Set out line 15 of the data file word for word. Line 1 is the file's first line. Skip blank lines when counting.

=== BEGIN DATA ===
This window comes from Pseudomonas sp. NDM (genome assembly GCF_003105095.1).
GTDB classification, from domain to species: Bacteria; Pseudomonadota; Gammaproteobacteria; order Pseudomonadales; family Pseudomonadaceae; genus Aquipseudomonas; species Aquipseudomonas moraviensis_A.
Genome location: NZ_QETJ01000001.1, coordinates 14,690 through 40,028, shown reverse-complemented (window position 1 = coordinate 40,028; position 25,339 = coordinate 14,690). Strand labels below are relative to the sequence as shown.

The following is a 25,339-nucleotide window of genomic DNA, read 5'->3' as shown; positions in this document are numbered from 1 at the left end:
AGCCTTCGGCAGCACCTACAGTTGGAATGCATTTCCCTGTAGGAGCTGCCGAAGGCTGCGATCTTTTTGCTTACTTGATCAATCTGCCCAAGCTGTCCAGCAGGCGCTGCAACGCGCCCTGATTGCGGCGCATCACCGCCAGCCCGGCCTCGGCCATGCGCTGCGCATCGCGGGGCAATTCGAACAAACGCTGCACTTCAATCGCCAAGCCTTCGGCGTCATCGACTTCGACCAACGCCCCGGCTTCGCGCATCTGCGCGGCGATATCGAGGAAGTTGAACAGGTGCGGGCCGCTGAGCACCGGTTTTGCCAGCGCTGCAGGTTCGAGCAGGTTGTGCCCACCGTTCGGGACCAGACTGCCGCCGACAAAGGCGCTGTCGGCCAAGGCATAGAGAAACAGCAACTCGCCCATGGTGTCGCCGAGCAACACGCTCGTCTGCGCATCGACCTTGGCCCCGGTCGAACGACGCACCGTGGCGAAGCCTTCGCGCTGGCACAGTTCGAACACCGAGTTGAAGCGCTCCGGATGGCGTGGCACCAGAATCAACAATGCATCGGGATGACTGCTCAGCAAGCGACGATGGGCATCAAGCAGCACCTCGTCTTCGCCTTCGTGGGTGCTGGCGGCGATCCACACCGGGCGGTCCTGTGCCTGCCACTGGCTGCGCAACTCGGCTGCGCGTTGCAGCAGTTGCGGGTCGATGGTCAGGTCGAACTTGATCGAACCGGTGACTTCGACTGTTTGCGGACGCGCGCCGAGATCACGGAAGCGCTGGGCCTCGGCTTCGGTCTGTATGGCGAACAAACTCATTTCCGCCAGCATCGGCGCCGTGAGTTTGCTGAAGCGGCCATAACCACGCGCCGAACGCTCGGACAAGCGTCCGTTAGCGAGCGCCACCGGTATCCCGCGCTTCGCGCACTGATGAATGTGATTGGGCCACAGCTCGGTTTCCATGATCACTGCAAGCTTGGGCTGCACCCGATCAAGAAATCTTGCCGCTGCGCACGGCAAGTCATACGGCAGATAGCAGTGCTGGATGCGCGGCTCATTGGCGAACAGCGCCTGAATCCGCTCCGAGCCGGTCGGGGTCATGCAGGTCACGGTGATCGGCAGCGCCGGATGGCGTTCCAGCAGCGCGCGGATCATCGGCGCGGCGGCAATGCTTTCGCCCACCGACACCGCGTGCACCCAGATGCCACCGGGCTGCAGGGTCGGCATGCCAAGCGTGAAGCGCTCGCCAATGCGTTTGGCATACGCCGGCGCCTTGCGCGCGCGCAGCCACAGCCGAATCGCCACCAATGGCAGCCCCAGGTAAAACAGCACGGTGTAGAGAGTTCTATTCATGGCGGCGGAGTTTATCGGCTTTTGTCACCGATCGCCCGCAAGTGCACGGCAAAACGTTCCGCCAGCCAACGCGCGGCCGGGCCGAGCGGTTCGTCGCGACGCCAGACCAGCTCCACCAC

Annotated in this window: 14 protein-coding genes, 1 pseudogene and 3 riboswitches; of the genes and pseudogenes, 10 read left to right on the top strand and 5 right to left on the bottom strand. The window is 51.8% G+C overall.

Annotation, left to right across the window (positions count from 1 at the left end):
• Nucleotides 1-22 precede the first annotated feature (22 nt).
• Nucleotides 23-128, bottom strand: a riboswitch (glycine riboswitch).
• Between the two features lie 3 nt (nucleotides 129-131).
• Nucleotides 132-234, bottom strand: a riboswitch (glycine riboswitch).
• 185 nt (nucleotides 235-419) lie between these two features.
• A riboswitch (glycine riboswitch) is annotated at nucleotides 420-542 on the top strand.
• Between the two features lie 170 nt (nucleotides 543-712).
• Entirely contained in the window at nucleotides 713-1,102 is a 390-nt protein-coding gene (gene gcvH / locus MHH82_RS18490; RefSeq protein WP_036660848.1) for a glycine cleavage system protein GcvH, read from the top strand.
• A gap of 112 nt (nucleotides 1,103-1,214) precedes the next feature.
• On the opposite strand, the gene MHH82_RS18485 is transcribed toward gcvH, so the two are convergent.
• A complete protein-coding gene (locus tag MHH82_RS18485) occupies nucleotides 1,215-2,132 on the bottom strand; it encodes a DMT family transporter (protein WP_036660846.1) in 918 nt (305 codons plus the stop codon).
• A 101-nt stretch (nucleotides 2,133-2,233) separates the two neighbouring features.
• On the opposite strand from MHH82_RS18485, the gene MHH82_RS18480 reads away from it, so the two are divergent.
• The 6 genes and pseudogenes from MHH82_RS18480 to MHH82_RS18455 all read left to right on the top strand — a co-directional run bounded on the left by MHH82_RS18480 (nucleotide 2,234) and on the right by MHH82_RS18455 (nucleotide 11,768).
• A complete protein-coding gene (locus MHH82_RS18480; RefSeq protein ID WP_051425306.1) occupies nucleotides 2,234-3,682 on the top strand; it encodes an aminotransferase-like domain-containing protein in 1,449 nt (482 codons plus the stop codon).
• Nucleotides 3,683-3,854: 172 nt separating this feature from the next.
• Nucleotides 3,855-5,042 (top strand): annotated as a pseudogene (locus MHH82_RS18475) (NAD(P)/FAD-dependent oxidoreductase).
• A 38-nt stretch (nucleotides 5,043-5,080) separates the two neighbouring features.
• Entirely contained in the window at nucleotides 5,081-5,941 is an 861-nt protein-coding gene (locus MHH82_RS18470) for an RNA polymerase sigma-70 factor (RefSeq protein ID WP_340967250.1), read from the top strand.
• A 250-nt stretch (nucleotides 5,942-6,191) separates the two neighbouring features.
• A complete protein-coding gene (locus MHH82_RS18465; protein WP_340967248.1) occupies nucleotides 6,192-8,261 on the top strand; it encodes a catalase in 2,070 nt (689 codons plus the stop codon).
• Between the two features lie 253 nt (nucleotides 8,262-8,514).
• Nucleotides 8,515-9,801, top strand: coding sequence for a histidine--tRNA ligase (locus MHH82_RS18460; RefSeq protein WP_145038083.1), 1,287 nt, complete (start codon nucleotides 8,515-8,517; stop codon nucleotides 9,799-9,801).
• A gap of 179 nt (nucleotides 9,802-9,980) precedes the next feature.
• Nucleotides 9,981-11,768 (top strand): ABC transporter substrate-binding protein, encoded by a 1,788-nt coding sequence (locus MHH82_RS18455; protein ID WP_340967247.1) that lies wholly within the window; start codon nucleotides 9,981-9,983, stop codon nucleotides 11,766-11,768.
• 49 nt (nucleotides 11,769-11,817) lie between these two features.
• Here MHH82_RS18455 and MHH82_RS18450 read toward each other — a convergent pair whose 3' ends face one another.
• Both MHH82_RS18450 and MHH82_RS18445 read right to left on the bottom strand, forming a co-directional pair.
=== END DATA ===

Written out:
• Entirely contained in the window at nucleotides 713-1,102 is a 390-nt protein-coding gene (gene gcvH / locus MHH82_RS18490; RefSeq protein WP_036660848.1) for a glycine cleavage system protein GcvH, read from the top strand.